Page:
Bioscience firms from Huntsville to Mobile are represented in an Alabama trade delegation which has spent this week in the United Kingdom and Ireland.
Today, the team was at the Babraham Institute in Cambridge. That stop will be followed by a visit to the Cambridge Biomedical Campus and One Nucleus, an organization focusing on life sciences and health care.
Among the firms taking part are:
Huntsville’s Hudson Alpha Institute of Biotechnology, the genomics research center.
Birmingham’s AerBetic Inc., which is developing a wearable diabetes alert device.
ADT Pharmaceuticals and PDEi Pharmaceuticals, with new treatments for erectile dysfunction and pulmonary arterial hypertension.
BioGX of Birmingham, which develops and manufactures molecular biology reagents.
Cytoviva Inc. of Auburn, which provides enhanced darkfield optical microscopy and hyperspectral imaging technology.
GeneCapture of Huntsville, developers of a rapid infection detection instrument to screen a human sample for 200 pathogens in less than an hour.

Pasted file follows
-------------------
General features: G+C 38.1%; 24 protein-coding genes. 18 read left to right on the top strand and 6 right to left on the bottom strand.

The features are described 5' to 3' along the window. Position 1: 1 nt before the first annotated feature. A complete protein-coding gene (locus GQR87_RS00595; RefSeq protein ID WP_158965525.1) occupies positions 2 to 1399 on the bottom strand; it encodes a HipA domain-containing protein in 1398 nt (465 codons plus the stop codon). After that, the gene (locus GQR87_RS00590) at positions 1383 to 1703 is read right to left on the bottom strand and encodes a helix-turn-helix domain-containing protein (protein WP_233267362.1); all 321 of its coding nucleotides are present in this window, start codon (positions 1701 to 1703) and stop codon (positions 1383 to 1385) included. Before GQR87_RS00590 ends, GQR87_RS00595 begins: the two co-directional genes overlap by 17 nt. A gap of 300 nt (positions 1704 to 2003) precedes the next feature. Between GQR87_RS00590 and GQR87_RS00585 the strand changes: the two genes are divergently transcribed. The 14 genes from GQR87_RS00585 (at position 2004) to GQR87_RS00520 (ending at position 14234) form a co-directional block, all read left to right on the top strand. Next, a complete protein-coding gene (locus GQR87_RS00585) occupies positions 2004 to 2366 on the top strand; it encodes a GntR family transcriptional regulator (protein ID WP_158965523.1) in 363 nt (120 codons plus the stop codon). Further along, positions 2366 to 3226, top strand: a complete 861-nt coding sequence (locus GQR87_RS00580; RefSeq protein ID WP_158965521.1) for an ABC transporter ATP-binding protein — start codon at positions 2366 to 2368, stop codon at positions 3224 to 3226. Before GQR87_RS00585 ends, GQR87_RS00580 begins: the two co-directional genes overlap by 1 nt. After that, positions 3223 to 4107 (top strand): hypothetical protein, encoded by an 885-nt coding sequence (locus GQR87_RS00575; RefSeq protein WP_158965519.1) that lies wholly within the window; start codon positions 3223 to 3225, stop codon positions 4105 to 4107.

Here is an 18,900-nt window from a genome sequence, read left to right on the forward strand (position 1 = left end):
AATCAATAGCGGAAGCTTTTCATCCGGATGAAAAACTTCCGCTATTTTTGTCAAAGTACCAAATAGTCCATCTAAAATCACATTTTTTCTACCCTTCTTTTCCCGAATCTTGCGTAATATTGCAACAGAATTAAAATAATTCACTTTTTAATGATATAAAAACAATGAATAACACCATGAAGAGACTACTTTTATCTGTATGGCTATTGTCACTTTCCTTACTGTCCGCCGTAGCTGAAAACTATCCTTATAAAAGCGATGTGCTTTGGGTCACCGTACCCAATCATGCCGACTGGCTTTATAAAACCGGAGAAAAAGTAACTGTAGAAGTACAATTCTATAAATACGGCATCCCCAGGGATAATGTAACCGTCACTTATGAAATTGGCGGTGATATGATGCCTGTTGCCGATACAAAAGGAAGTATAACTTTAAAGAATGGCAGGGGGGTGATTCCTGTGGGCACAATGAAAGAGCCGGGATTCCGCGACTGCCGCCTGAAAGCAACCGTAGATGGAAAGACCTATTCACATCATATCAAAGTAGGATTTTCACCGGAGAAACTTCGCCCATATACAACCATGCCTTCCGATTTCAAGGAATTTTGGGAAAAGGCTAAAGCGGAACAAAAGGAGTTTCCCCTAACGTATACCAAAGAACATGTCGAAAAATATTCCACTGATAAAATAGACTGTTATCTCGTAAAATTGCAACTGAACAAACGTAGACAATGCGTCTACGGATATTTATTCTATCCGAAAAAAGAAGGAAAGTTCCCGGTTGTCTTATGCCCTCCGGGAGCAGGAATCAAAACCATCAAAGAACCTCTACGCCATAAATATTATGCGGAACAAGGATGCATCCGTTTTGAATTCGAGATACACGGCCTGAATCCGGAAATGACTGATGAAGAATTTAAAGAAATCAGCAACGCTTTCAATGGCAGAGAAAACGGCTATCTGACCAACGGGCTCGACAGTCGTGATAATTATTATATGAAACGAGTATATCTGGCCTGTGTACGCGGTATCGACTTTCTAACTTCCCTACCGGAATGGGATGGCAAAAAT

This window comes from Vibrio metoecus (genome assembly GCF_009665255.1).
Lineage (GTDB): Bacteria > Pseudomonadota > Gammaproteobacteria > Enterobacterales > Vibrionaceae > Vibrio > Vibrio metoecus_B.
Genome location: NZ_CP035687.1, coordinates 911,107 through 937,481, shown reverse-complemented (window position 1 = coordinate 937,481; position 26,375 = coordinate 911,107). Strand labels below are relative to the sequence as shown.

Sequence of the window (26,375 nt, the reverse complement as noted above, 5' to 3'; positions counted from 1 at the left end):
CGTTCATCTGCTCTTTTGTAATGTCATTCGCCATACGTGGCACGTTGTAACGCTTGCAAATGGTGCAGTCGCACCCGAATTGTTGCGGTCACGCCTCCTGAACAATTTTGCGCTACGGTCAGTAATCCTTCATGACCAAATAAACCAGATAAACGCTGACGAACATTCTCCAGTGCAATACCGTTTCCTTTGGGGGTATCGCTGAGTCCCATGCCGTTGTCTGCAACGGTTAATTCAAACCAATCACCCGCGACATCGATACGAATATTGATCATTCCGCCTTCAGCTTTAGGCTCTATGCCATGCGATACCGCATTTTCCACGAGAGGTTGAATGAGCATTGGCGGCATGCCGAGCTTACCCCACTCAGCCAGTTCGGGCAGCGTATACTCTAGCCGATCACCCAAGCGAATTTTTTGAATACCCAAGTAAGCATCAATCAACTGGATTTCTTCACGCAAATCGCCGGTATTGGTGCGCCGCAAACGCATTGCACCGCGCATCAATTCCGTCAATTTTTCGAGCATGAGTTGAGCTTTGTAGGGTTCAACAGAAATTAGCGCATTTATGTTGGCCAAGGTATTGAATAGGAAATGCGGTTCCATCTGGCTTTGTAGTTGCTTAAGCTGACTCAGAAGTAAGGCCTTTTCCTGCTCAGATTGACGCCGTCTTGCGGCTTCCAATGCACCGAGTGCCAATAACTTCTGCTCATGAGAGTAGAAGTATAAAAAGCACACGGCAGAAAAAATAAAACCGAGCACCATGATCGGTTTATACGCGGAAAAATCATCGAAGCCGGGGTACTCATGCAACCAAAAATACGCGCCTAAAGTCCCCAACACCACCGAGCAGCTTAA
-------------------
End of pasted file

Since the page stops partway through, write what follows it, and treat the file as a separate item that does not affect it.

Swift Biotechnology, which is working on an early stage, proteomic-based test for ovarian cancer based on technology from USA’s Mitchell Cancer Institute.
Synvivo Inc. of Huntsville, with 3D tissue-organ on chip models that facilitate real-time study of cell and drug interactions.
TriAltus Bioscience of Birmingham, with tools for the expression and purification of genetically engineered proteins.
BioAlabama, the state’s bioscience trade group. According to an analysis for BioAlabama, the state’s biosciences industry generates $7.3 billion in economic activity annually, with 780 companies and nearly 48,000 direct and indirect jobs.
Hilda Lockhart, director of the International Trade Office at the Alabama Department of Commerce, said international cooperation can be a driver for momentum in biosciences.